_. The life peerage awarded to former Conservative government minister Kenneth Clarke, has been gazetted in the name, style and title of Baron Clarke of Nottingham, of West Bridgford in the County of Nottingham
Kenneth Harry Clarke, CH QC PC (born 2 July 1940), often known as Ken Clarke, is a British Conservative Party politician who served as Chancellor of the Exchequer from 1993 to 1997 and Home Secretary from 1992 to 1993. Clarke was the Member of Parliament for Rushcliffe in Nottinghamshire from 1970 to 2019. Between 2017 and 2019 he was the Father of the House of Commons. While he still remains a member of the Conservative Party, the Conservative whip was withdrawn from him on 4 September 2019 because he and 20 other MPs voted with the Opposition on a motion; for the remainder of his time in Parliament he sat as an independent, though still on the government benches. He stood down as an MP at the 2019 general election and was thereafter appointed by Boris Johnson as a Member of the House of Lords, as Baron Clarke of Nottingham, in September 2020.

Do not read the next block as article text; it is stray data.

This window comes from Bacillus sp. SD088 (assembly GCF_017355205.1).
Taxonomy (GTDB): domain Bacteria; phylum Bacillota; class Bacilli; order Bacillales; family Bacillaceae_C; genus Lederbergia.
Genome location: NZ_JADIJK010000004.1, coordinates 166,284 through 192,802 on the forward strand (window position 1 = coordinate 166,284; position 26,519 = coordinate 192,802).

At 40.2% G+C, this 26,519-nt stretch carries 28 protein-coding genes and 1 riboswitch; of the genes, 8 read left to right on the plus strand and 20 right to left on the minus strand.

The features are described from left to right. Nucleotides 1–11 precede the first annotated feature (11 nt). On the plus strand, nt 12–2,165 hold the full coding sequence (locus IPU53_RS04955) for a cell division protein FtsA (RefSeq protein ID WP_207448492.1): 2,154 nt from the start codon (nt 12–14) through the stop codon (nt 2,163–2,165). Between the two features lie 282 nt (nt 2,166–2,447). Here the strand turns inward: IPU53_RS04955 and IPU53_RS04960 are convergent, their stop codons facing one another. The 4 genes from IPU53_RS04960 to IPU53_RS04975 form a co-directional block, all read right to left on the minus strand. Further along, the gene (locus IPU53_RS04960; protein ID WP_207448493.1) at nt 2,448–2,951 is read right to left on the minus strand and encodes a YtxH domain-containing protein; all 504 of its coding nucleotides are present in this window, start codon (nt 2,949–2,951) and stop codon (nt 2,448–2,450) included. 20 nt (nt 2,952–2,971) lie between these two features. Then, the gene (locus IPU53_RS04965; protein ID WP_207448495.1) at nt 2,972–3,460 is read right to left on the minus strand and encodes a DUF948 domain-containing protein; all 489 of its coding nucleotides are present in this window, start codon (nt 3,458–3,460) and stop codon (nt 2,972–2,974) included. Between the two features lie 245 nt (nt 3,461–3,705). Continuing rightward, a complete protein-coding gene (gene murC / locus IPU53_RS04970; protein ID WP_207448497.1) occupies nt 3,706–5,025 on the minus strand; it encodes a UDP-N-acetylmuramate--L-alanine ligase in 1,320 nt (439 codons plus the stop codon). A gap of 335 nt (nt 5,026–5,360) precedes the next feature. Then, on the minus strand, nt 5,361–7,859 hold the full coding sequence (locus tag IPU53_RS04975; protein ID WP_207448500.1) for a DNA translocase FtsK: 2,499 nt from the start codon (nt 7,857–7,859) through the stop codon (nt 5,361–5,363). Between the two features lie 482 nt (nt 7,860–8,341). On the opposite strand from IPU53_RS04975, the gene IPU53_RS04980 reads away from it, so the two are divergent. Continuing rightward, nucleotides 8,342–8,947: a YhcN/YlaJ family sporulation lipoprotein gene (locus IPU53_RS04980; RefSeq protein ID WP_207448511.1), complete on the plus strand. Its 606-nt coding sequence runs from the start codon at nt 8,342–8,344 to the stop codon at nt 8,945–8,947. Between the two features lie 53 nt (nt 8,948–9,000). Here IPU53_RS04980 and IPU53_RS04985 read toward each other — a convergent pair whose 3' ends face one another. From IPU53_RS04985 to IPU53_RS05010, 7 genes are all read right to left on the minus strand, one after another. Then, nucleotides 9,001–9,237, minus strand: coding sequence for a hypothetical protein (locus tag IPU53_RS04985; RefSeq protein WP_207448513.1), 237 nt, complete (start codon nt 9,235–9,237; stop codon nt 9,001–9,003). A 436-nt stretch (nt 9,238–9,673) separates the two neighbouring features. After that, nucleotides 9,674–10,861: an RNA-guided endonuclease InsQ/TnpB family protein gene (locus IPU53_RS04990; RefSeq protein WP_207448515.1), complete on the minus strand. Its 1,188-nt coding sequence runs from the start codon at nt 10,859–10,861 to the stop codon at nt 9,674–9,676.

Clarke, described by the press as a 'Big Beast' of British politics, has served in the Cabinet as Chancellor of the Exchequer, Home Secretary, Lord Chancellor and Justice Secretary, Education Secretary, Health Secretary and minister without portfolio. He has been the President of the Tory Reform Group since 1997. Clarke identifies with economically and socially liberal views.
Clarke contested the Conservative Party leadership three times—in 1997, 2001 and 2005—being defeated each time. Opinion polls indicated he was more popular with the general public than with his party, whose generally Eurosceptic stance did not chime with his pro-European views. He is President of the Conservative Europe Group, Co-President of the pro-EU body British Influence and Vice-President of the European Movement UK.